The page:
It was an absolute delight to travel to Monmouth here in Wales to see Alison Weir talk about her latest novel, ‘The Marriage Game’, which has not long been released here in the UK. For weeks leading up to it I was excited to meet and hear from this author and historian whose books mean so much to me and to you, the community here at QAB.
I was not disappointed. Alison spoke eloquently and with passion about her book; it is clear why her books are among the most popular history books in the UK. Her dedication and love of her subject matter simply shines from her. ‘The Marriage Game’ is a novel about Elizabeth I and her rumoured love affair with Robert Dudley. Alison described how this was the scandal of Europe, and how even with her declining years, Elizabeth was expected to marry, the question being who…. ‘Game’ is the right way to describe it!
I have been looking forward to the release of this book, as I enjoyed Alison’s previous novels, ‘The Lady Elizabeth’ and ‘Innocent Traitor’. Alison is confident that Dudley did want to marry Elizabeth, and their unconventional relationship,which was a blend of lust, love and friendship, continued until his death. Elizabeth was caught between duty, love and England. Should she marry a foreign prince who would rule with her? Should she marry a courtier and thus debase her position? And of course, the poor marriage choices of her father, sister and her cousin Mary Queen of Scots would have been vivid in her mind. These elements are all described and explored in the novel.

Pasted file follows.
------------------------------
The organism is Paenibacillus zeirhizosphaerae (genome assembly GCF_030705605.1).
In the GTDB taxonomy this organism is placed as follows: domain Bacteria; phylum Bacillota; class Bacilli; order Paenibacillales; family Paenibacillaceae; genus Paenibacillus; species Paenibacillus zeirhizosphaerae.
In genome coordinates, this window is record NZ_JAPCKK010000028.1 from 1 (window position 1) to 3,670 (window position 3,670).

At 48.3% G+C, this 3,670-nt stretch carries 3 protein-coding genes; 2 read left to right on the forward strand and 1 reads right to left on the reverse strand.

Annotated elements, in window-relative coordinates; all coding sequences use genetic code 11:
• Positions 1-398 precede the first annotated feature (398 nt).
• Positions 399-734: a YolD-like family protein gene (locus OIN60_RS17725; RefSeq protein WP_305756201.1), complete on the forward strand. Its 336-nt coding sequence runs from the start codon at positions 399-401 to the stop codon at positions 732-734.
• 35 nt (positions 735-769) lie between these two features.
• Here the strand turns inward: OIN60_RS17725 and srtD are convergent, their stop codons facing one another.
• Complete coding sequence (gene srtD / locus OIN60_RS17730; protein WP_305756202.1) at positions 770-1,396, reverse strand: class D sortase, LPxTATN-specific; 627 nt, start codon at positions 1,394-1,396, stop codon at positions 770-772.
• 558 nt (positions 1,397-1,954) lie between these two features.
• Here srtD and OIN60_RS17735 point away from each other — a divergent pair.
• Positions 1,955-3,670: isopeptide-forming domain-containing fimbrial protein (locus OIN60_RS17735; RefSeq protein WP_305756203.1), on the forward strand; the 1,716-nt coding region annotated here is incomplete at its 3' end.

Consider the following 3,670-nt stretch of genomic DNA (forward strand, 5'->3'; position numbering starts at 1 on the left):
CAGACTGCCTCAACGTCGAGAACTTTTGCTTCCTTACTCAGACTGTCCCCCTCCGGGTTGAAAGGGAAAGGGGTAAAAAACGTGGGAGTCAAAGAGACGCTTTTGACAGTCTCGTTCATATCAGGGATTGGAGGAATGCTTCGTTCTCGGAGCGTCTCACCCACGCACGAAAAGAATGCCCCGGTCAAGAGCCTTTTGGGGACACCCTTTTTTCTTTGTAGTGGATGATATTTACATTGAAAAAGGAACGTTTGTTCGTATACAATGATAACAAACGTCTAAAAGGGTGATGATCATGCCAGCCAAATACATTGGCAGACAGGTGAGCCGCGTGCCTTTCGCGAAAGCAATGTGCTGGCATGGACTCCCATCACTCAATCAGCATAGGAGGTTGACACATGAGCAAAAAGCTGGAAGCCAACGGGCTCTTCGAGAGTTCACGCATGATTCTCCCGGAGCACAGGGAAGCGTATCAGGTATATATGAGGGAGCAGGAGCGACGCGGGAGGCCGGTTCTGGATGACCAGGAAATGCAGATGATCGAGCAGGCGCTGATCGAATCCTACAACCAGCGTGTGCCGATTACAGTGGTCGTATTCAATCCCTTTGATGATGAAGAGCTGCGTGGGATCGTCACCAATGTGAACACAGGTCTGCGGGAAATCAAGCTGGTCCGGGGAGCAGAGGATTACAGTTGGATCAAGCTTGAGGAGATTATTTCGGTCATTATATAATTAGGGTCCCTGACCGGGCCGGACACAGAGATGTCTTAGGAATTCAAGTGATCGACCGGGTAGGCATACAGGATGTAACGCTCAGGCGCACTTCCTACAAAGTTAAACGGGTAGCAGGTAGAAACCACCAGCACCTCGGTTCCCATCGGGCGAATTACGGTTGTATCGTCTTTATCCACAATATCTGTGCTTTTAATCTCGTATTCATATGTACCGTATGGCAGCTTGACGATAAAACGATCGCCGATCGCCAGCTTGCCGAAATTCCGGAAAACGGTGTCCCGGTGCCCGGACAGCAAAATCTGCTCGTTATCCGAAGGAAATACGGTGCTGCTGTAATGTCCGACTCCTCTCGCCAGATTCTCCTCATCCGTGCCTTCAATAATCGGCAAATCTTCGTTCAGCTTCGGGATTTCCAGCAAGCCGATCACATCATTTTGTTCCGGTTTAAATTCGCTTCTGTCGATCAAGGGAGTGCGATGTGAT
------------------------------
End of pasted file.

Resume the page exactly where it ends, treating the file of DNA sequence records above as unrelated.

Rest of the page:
I sensed criticism from the audience at a serious historian being a writer of historical fiction as well, with a difficult question coming from the floor – but I say, who better to tell the story with a fictional twist? Alison’s work as a historian surely lends support to her career as a historical novelist who can be relied upon to complete a work of substance and accuracy.
Alison clearly had a lot of fun with this book, imagining the relationship between the queen and Dudley. Ultimately we don’t know the exact truth of what happened between them, but that’s part of the mystique that we have enjoyed for over 400 years. However, the ‘Virgin Queen’ doesn’t seem an accurate representation to me!
At the end of the discussion, Alison signed copies of ‘The Marriage Game’ – here’s my copy! I am glad to have had this opportunity to see Alison speak and to meet her so close to home, it’s an evening I will always remember.